Any gateway values present in this file will automatically get added as the gateway for new interfaces created (eno2, etc.) - leave it blank for best results.

/etc/sysconfig/static-routes

By default this file should be empty - but it is possible to specify routes as before. It is recommended to instead use route-eth? files instead.

/etc/sysconfig/network-scripts/ifcfg-eno1

An example of a nmcli based well-formed example of this config file; note the DOMAIN, DEFROUTE and others.

/etc/sysconfig/network-scripts/ifcfg-eno1
TYPE=Ethernet
BOOTPROTO=none
DEFROUTE=yes
IPV4_FAILURE_FATAL=no
IPV6INIT=yes
IPV6_AUTOCONF=yes
IPV6_DEFROUTE=yes
IPV6_FAILURE_FATAL=no
NAME=eno1
UUID=90363eef-bd9c-4b1e-86d6-b6893f9aa04d
DEVICE=eno1
ONBOOT=yes
IPADDR=172.20.20.135
PREFIX=22
GATEWAY=172.20.20.1
DNS1=172.20.20.8
DNS2=172.20.20.9
DOMAIN=mydomain.com
IPV6_PEERDNS=yes
IPV6_PEERROUTES=yes
IPV6_PRIVACY=no

The interface has other properties seen via nmcli con show eno1 style commands:

nmcli con show eno1
connection.id:                          eno1
connection.uuid:                        90363eef-bd9c-4b1e-86d6-b6893f9aa04d
connection.interface-name:              eno1
connection.type:                        802-3-ethernet
connection.autoconnect:                 yes
connection.autoconnect-priority:        0
connection.timestamp:                   1431380830
connection.read-only:                   no
connection.permissions:                 
connection.zone:                        --
connection.master:                      --
connection.slave-type:                  --
connection.secondaries:                 
connection.gateway-ping-timeout:        0
802-3-ethernet.port:                    --
802-3-ethernet.speed:                   0
802-3-ethernet.duplex:                  --
802-3-ethernet.auto-negotiate:          yes
802-3-ethernet.mac-address:             --
802-3-ethernet.cloned-mac-address:      --
802-3-ethernet.mac-address-blacklist:   
802-3-ethernet.mtu:                     auto
802-3-ethernet.s390-subchannels:        
802-3-ethernet.s390-nettype:            --
802-3-ethernet.s390-options:            
ipv4.method:                            manual
ipv4.dns:                               172.20.20.8,172.20.20.9
ipv4.dns-search:                        mydomain.com
ipv4.addresses:                         172.20.20.135/22
ipv4.gateway:                           172.20.20.1
ipv4.routes:                            
ipv4.route-metric:                      -1
ipv4.ignore-auto-routes:                no
ipv4.ignore-auto-dns:                   no
ipv4.dhcp-client-id:                    --
ipv4.dhcp-send-hostname:                yes
ipv4.dhcp-hostname:                     --
ipv4.never-default:                     no
ipv4.may-fail:                          yes
ipv6.method:                            auto
ipv6.dns:                               
ipv6.dns-search:                        
ipv6.addresses:                         
ipv6.gateway:                           --
ipv6.routes:                            
ipv6.route-metric:                      -1
ipv6.ignore-auto-routes:                no
ipv6.ignore-auto-dns:                   no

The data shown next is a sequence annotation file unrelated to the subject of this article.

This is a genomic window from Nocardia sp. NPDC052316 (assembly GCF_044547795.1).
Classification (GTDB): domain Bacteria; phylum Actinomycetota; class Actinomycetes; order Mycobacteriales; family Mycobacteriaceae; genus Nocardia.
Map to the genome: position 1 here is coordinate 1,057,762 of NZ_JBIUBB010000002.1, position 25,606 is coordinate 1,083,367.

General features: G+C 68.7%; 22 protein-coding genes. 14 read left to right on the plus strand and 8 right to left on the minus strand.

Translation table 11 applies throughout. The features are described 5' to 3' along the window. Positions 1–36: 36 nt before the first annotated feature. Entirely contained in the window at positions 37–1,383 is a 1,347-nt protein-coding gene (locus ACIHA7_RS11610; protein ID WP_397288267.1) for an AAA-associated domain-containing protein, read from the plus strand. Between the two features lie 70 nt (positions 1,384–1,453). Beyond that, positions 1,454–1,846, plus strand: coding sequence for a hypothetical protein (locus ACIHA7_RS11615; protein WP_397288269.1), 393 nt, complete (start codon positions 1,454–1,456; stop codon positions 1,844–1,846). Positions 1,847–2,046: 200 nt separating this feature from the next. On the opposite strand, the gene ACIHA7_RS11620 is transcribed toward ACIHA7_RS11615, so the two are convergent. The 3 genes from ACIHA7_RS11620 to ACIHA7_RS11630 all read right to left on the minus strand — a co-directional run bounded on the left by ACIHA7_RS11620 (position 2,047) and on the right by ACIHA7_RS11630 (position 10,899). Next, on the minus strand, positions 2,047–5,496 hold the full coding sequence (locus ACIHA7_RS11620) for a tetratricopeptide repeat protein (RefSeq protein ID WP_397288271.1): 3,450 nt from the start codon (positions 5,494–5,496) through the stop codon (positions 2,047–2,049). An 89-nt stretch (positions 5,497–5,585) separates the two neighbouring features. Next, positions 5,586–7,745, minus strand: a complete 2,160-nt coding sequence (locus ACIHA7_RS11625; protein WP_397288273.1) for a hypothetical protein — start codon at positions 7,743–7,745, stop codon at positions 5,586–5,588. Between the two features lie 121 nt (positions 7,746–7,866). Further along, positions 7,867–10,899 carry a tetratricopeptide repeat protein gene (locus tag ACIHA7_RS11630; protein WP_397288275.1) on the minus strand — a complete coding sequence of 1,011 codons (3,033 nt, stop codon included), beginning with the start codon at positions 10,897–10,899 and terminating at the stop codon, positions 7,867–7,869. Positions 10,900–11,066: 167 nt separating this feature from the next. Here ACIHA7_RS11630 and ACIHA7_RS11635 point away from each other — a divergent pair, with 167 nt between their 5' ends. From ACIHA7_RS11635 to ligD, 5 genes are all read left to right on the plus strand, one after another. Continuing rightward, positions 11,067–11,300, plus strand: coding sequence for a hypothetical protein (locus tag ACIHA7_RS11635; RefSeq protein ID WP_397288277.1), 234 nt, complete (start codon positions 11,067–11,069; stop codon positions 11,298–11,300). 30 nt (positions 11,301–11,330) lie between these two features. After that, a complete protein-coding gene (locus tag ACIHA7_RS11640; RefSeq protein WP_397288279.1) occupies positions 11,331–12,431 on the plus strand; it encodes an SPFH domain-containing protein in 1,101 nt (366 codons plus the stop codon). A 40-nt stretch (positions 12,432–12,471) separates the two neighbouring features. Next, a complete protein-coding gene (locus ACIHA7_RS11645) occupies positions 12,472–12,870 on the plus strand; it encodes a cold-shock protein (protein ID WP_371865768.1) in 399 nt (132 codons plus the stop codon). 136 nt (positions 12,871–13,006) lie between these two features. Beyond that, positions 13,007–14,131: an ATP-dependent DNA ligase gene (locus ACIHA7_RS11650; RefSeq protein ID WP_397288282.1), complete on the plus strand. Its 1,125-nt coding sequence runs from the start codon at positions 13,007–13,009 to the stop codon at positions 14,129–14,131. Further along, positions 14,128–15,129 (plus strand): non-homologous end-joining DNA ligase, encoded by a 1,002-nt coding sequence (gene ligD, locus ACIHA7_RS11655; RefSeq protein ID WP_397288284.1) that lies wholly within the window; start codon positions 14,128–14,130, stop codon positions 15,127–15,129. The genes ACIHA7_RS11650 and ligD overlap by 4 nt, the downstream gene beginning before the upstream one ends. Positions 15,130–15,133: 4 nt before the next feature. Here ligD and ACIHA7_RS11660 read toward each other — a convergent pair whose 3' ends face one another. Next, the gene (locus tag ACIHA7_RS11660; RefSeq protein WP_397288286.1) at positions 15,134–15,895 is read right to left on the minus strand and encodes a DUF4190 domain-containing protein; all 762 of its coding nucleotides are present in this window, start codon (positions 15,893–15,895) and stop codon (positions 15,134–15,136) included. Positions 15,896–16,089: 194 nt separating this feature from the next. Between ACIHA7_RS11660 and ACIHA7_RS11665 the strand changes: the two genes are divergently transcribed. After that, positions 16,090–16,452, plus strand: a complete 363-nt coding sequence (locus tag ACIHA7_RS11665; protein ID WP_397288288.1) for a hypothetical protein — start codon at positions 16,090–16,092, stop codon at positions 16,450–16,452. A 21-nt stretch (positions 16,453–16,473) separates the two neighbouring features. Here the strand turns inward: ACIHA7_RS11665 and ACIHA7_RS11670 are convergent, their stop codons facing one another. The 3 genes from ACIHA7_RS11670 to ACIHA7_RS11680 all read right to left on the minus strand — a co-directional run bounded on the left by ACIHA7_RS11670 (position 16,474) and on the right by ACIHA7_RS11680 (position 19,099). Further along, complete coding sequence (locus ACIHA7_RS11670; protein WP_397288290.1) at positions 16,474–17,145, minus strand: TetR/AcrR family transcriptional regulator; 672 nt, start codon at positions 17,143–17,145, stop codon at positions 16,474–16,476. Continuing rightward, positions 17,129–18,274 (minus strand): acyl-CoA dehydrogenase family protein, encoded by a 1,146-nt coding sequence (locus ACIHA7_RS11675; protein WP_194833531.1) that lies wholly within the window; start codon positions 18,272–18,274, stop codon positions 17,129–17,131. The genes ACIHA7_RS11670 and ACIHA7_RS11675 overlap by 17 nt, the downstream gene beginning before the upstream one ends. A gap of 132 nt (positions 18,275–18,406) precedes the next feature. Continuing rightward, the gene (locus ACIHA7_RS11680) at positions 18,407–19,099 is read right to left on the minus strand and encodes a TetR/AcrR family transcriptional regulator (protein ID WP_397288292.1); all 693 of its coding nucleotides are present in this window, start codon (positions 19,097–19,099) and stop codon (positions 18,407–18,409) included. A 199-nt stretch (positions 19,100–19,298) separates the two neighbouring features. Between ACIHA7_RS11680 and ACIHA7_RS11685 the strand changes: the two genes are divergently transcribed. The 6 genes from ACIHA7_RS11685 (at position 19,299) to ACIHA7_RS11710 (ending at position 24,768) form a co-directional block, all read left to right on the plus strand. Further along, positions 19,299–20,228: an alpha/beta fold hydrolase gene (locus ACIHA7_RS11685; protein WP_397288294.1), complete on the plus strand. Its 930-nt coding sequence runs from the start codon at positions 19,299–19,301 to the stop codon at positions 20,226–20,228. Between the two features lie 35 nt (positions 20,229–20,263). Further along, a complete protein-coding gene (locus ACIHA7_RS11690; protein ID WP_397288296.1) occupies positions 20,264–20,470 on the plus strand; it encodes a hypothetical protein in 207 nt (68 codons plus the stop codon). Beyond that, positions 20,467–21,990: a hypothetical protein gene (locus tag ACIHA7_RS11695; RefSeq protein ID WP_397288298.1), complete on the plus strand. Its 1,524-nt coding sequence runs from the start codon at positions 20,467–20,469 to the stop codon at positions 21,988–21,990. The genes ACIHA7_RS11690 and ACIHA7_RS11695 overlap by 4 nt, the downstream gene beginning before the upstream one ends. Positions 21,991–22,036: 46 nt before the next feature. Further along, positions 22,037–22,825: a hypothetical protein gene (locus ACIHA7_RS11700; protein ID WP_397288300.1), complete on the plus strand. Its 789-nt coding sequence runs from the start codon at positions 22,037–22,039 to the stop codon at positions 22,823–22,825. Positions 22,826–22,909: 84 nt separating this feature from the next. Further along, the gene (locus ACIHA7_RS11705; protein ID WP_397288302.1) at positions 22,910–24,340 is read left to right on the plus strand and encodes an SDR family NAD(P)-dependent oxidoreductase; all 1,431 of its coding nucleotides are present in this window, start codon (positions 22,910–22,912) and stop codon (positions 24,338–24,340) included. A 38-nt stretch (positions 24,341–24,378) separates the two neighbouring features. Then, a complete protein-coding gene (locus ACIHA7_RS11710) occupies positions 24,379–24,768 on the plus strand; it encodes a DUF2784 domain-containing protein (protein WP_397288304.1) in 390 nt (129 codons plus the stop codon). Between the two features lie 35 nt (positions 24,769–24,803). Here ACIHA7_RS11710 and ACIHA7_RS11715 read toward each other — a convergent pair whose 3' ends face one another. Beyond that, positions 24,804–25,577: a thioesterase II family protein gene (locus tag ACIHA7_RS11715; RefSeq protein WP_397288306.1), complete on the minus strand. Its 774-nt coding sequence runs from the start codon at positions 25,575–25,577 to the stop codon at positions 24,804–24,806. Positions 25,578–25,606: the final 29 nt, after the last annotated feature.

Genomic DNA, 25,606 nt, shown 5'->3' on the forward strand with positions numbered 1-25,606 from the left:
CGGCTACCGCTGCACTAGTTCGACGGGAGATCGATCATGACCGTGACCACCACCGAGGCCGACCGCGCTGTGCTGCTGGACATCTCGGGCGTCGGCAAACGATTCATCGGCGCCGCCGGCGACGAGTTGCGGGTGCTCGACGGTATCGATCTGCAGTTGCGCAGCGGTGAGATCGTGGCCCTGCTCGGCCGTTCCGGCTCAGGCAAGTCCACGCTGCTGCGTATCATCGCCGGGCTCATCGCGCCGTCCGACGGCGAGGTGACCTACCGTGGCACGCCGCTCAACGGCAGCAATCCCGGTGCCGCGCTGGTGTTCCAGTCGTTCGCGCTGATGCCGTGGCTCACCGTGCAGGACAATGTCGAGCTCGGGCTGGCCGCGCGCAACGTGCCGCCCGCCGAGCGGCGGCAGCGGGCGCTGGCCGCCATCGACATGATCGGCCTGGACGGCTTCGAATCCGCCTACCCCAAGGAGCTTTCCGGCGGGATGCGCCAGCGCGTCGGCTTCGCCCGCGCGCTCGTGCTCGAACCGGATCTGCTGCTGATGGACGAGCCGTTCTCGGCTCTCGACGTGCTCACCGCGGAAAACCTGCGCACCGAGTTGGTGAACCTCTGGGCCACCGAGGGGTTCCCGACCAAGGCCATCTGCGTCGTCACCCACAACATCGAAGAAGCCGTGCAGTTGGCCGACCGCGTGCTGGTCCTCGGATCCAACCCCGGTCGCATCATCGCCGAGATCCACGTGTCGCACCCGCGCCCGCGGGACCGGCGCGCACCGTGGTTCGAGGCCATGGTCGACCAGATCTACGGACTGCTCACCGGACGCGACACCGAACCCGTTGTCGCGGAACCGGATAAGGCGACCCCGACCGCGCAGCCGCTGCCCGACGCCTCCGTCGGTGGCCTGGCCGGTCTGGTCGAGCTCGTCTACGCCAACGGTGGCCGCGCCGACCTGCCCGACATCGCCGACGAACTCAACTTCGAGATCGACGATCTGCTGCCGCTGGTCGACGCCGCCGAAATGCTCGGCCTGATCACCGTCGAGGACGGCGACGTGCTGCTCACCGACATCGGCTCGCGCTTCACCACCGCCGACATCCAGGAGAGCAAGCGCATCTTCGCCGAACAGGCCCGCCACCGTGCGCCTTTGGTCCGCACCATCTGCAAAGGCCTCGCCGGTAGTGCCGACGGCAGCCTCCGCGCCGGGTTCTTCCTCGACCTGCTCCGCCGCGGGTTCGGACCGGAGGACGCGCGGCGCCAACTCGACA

ipv6.never-default:                     no
ipv6.may-fail:                          yes
ipv6.ip6-privacy:                       0 (disabled)
ipv6.dhcp-send-hostname:                yes
ipv6.dhcp-hostname:                     --
GENERAL.NAME:                           eno1
GENERAL.UUID:                           90363eef-bd9c-4b1e-86d6-b6893f9aa04d
GENERAL.DEVICES:                        eno1
GENERAL.STATE:                          activated
GENERAL.DEFAULT:                        yes
GENERAL.DEFAULT6:                       no
GENERAL.VPN:                            no
GENERAL.ZONE:                           --
GENERAL.DBUS-PATH:                      /org/freedesktop/NetworkManager/ActiveConnection/0
GENERAL.CON-PATH:                       /org/freedesktop/NetworkManager/Settings/0
GENERAL.SPEC-OBJECT:                    /
GENERAL.MASTER-PATH:                    --
IP4.ADDRESS[1]:                         172.20.20.135/22
IP4.GATEWAY:                            172.20.20.1
IP4.DNS[1]:                             172.20.20.8
IP4.DNS[2]:                             172.20.20.9
IP6.ADDRESS[1]:                         fe80::3a63:bbff:fe40:f708/64
IP6.GATEWAY:                            

/etc/sysconfig/network-scripts/ifcfg-eno2

A secondary interface that doesn't route; for example the commands to create an interface:

nmcli con add autoconnect yes type ethernet con-name eno2 ifname eno2
nmcli con mod eno2 ipv4.method manual \
 ipv4.addresses 10.128.161.98/27 \
 ipv4.routes "10.191.192.0/18 10.128.161.97" \
 ipv4.never-default yes ipv4.ignore-auto-dns yes ipv6.method link-local

...results in this ifcfg-eno2:

TYPE=Ethernet
BOOTPROTO=none
DEFROUTE=no
IPV4_FAILURE_FATAL=no
IPV6INIT=yes
IPV6_AUTOCONF=no
IPV6_DEFROUTE=no
IPV6_FAILURE_FATAL=no
NAME=eno2
UUID=a92aedd0-3dae-4648-85c8-1e4aac835146
DEVICE=eno2
ONBOOT=yes
DOMAIN=mydomain.com
IPADDR=10.128.161.98
PREFIX=27
IPV6_PRIVACY=no

...and the full nmcli con show eno2:

connection.id:                          eno2
connection.uuid:                        a92aedd0-3dae-4648-85c8-1e4aac835146
connection.interface-name:              eno2